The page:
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Patient Educ Couns. 2004 Mar;52(3):325-32.

Evaluating patient education materials about radiation therapy.

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  • 1Community Services, Queensland Cancer Fund, Spring Hill, Qld 4006, Australia. jdunn@qldcancer.com.au

Abstract

Targeted treatment education for cancer patients has the potential to promote adjustment through assisting patients to participate in treatment decision making, comply with treatment regimens and cope more effectively with treatment side effects. A quasi-experimental longitudinal pre-test post-test and follow-up design was used to assess the effect of a patient education video about radiation therapy on patients' psychological distress, knowledge about radiation therapy, self-efficacy about coping with treatment and physical symptoms. Patients with head and neck (n=26) and breast cancer (n=66) were recruited into the study and allocated into control and intervention groups. No significant differences were found between the control and intervention groups on any of the outcome variables. However, patients in the intervention group reported high levels of satisfaction with the video and all reported that they would recommend the video to other patients preparing for radiation therapy. As well, 90% of patients in the intervention group reported that some or all of the information in the video was new to them. Education materials that have excellent face validity and that are well received by patients may fail to produce significant change using standard controlled study designs. Future research in this area may need to consider alternative paradigms for evaluating the helpfulness of such materials.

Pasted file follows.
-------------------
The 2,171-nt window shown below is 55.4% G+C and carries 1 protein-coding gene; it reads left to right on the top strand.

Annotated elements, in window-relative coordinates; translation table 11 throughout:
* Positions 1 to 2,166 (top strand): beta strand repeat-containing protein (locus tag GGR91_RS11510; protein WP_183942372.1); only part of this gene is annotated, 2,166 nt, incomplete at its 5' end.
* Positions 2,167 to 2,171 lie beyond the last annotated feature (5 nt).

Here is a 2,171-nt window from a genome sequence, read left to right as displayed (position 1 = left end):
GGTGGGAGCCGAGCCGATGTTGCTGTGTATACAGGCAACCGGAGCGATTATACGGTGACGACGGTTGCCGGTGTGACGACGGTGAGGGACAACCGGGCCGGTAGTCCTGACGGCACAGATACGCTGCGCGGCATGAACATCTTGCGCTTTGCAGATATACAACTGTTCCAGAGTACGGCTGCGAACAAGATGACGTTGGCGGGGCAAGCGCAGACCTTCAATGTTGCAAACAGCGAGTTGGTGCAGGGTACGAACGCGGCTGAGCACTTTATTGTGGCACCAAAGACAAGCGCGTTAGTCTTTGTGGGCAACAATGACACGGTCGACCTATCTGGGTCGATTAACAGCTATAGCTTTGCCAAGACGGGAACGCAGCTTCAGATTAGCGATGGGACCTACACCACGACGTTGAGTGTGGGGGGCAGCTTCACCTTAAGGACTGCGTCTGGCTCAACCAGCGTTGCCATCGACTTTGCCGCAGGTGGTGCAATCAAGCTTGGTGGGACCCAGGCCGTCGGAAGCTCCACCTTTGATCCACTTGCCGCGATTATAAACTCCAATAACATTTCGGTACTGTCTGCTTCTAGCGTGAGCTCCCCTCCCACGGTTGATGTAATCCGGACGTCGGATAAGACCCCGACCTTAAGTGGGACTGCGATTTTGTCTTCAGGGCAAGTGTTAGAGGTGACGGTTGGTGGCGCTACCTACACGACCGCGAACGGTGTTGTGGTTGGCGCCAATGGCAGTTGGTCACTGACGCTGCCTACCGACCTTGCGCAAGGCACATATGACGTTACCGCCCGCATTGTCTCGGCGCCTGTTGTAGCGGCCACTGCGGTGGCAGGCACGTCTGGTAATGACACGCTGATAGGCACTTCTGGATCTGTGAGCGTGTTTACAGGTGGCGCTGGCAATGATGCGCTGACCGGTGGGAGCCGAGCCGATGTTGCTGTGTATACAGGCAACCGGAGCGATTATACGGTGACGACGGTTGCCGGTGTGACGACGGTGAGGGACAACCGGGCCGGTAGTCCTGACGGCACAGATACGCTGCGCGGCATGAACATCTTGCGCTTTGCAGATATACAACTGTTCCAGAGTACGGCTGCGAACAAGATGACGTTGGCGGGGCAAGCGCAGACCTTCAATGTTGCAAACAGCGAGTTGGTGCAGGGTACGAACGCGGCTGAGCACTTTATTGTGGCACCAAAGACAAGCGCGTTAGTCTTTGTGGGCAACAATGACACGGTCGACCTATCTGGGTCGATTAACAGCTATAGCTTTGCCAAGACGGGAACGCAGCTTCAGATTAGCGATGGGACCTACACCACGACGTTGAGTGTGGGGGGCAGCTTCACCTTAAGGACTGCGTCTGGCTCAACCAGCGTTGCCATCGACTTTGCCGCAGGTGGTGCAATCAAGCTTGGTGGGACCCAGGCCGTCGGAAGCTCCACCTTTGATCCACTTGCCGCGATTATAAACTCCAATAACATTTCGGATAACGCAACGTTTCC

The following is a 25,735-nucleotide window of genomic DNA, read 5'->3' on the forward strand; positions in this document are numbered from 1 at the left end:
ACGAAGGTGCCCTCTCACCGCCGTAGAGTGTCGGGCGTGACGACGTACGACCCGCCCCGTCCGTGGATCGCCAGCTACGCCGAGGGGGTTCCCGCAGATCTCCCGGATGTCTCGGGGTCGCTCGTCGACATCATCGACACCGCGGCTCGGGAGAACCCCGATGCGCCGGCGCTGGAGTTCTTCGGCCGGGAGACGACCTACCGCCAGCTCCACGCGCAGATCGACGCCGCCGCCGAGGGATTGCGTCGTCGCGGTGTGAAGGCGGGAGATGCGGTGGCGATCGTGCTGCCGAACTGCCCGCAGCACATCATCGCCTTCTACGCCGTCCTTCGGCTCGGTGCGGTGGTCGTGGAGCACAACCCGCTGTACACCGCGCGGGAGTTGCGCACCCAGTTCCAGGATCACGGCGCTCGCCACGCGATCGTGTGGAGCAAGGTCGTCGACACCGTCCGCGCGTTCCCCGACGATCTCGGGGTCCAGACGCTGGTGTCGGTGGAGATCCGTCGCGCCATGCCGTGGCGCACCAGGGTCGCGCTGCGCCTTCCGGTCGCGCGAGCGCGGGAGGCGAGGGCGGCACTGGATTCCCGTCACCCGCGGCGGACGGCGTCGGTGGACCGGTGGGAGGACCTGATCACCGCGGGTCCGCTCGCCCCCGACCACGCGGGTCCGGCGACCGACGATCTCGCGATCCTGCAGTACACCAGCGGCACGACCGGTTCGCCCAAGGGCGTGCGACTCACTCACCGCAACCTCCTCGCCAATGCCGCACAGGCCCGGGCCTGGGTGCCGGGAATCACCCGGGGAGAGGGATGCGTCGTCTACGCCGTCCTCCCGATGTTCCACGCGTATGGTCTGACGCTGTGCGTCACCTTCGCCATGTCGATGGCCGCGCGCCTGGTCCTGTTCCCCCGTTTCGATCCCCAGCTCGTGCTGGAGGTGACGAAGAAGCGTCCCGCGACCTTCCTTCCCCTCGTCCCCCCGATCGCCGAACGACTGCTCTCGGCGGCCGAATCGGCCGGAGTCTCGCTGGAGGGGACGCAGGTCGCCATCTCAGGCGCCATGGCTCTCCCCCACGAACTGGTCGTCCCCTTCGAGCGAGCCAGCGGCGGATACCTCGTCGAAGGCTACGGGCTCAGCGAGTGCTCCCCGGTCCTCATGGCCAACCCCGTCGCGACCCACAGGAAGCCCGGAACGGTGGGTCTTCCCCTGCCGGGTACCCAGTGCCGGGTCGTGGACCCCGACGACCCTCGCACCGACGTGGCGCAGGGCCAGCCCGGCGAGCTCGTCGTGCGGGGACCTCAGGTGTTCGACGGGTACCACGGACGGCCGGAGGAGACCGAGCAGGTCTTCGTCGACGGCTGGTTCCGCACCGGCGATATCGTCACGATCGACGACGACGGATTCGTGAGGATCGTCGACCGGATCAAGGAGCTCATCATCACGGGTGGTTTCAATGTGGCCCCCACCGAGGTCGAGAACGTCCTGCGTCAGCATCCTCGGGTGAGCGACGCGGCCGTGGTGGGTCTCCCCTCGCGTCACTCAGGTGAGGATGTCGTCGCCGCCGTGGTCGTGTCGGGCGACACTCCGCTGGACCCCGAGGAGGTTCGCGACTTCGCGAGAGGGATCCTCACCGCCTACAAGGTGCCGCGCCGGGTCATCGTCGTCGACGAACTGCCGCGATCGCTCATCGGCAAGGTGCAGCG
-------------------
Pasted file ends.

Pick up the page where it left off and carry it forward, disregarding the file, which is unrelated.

PMID:
14998603
[PubMed - indexed for MEDLINE]
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